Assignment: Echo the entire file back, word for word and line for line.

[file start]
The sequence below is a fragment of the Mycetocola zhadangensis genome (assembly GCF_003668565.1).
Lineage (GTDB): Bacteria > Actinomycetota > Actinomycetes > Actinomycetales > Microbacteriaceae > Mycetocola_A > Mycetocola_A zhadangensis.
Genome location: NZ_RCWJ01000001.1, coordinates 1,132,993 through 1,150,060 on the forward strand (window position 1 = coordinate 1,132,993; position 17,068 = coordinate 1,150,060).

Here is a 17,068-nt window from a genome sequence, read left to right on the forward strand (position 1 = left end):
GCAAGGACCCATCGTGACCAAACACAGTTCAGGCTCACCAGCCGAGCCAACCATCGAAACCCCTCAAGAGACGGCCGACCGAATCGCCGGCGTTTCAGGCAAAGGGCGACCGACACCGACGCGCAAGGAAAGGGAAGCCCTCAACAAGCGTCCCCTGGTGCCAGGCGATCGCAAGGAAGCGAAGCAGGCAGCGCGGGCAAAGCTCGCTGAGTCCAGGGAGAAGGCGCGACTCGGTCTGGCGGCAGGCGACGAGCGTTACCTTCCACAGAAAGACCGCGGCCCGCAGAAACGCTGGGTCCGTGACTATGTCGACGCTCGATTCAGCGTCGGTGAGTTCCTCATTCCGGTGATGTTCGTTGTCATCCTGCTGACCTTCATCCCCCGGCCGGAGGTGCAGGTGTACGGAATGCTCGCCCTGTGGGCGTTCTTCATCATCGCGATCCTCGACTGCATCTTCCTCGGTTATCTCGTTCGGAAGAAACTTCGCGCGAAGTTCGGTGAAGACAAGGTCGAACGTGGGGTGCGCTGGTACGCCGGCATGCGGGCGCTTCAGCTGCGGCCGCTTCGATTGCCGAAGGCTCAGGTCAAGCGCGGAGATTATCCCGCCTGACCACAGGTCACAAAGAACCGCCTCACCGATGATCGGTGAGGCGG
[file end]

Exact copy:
The sequence below is a fragment of the Mycetocola zhadangensis genome (assembly GCF_003668565.1).
Lineage (GTDB): Bacteria > Actinomycetota > Actinomycetes > Actinomycetales > Microbacteriaceae > Mycetocola_A > Mycetocola_A zhadangensis.
Genome location: NZ_RCWJ01000001.1, coordinates 1,132,993 through 1,150,060 on the forward strand (window position 1 = coordinate 1,132,993; position 17,068 = coordinate 1,150,060).

Here is a 17,068-nt window from a genome sequence, read left to right on the forward strand (position 1 = left end):
GCAAGGACCCATCGTGACCAAACACAGTTCAGGCTCACCAGCCGAGCCAACCATCGAAACCCCTCAAGAGACGGCCGACCGAATCGCCGGCGTTTCAGGCAAAGGGCGACCGACACCGACGCGCAAGGAAAGGGAAGCCCTCAACAAGCGTCCCCTGGTGCCAGGCGATCGCAAGGAAGCGAAGCAGGCAGCGCGGGCAAAGCTCGCTGAGTCCAGGGAGAAGGCGCGACTCGGTCTGGCGGCAGGCGACGAGCGTTACCTTCCACAGAAAGACCGCGGCCCGCAGAAACGCTGGGTCCGTGACTATGTCGACGCTCGATTCAGCGTCGGTGAGTTCCTCATTCCGGTGATGTTCGTTGTCATCCTGCTGACCTTCATCCCCCGGCCGGAGGTGCAGGTGTACGGAATGCTCGCCCTGTGGGCGTTCTTCATCATCGCGATCCTCGACTGCATCTTCCTCGGTTATCTCGTTCGGAAGAAACTTCGCGCGAAGTTCGGTGAAGACAAGGTCGAACGTGGGGTGCGCTGGTACGCCGGCATGCGGGCGCTTCAGCTGCGGCCGCTTCGATTGCCGAAGGCTCAGGTCAAGCGCGGAGATTATCCCGCCTGACCACAGGTCACAAAGAACCGCCTCACCGATGATCGGTGAGGCGG